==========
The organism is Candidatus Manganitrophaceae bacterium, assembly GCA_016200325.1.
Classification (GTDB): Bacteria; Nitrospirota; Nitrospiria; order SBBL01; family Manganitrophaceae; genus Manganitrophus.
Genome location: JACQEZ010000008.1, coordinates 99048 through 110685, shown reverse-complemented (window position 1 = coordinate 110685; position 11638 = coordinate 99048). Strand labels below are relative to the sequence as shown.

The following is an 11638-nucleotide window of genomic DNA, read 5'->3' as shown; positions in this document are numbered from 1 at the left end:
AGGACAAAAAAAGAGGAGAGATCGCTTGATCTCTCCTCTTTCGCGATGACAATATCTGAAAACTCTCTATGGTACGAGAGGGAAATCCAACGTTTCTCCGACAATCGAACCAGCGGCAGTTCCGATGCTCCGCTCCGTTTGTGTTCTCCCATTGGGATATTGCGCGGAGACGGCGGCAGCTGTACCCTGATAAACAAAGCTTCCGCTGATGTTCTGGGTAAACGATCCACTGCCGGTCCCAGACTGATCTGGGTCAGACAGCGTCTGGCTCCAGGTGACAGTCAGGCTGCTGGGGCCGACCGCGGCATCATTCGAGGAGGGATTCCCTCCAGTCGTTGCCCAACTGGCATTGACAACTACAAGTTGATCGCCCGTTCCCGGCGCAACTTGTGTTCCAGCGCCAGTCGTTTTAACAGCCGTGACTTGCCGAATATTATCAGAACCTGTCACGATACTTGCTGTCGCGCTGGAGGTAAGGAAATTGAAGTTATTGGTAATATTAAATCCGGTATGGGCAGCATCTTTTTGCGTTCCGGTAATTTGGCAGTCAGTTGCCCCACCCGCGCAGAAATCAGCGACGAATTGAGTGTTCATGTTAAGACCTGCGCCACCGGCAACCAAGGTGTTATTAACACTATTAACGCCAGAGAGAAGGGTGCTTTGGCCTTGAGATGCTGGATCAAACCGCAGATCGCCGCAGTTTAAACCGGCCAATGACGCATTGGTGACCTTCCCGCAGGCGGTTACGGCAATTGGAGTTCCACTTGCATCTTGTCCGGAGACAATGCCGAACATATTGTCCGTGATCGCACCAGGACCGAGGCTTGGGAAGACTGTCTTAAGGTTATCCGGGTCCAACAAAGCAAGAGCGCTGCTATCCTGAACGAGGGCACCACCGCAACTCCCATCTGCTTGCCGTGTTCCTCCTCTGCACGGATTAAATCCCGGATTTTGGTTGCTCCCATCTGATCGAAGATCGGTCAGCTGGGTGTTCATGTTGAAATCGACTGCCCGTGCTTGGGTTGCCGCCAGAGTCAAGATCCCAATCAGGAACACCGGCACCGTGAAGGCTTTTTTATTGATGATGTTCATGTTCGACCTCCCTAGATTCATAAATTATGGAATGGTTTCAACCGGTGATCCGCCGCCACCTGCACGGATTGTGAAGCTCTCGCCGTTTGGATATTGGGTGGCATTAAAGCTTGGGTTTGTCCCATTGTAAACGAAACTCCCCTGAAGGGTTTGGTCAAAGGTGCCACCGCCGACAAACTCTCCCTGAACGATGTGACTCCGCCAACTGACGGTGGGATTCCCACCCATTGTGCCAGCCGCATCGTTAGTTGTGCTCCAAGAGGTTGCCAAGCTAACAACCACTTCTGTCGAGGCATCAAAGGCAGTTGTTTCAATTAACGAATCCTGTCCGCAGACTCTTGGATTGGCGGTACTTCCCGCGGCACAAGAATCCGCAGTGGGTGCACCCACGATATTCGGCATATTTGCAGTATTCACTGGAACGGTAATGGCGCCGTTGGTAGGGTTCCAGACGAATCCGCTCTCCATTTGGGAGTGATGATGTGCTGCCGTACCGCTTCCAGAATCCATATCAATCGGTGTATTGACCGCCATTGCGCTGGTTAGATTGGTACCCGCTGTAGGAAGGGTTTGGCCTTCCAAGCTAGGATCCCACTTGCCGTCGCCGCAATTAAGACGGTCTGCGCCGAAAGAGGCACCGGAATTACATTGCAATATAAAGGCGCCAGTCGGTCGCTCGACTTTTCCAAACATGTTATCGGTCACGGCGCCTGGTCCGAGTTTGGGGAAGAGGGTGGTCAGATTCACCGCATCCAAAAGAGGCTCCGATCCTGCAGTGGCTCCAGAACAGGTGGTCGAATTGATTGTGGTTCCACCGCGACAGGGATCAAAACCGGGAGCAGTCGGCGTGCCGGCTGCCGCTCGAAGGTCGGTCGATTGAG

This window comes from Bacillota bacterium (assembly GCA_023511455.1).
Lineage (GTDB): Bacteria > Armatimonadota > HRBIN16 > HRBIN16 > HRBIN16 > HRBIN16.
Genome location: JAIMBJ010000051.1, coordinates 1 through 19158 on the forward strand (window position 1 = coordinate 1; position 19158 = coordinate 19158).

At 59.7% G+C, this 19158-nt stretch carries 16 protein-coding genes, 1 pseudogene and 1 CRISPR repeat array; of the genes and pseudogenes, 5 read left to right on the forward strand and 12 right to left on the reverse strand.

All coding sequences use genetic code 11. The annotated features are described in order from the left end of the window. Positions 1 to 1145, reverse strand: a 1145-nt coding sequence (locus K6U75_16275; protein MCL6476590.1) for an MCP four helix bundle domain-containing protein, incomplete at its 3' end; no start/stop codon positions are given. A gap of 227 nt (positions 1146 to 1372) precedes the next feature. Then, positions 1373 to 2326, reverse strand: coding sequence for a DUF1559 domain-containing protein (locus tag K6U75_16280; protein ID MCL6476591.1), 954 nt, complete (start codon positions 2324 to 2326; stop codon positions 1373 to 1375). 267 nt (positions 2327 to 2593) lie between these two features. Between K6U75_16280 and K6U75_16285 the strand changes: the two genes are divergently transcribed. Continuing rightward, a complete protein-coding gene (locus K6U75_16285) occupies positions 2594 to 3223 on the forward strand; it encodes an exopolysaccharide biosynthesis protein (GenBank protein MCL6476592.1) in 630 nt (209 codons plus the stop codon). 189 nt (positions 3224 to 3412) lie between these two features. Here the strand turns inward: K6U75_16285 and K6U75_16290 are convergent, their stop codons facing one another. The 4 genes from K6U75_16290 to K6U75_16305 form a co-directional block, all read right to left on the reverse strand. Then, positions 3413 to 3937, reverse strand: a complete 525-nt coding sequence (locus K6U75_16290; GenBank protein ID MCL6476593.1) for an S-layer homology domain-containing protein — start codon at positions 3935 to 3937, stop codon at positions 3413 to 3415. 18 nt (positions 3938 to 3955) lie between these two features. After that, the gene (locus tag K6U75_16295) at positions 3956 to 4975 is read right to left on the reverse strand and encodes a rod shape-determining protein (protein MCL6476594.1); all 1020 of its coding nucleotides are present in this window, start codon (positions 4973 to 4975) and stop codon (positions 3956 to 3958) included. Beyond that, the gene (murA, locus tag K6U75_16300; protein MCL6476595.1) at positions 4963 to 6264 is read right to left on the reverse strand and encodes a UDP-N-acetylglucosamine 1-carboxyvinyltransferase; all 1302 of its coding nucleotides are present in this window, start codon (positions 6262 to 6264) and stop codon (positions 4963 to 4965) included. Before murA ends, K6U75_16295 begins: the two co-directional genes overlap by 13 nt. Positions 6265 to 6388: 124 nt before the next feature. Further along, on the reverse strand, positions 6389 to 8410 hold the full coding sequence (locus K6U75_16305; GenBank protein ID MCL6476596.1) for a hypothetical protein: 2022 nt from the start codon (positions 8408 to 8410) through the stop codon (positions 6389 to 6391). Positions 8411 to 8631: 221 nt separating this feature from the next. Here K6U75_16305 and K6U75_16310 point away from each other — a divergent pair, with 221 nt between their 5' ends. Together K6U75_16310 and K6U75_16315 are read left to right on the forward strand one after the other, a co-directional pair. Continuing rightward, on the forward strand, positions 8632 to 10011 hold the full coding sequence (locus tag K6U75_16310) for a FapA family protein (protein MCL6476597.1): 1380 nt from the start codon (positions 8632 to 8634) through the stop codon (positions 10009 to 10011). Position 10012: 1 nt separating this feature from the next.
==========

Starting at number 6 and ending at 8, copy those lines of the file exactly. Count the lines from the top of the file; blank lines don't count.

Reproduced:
This window comes from Bacillota bacterium (assembly GCA_023511455.1).
Lineage (GTDB): Bacteria > Armatimonadota > HRBIN16 > HRBIN16 > HRBIN16 > HRBIN16.
Genome location: JAIMBJ010000051.1, coordinates 1 through 19158 on the forward strand (window position 1 = coordinate 1; position 19158 = coordinate 19158).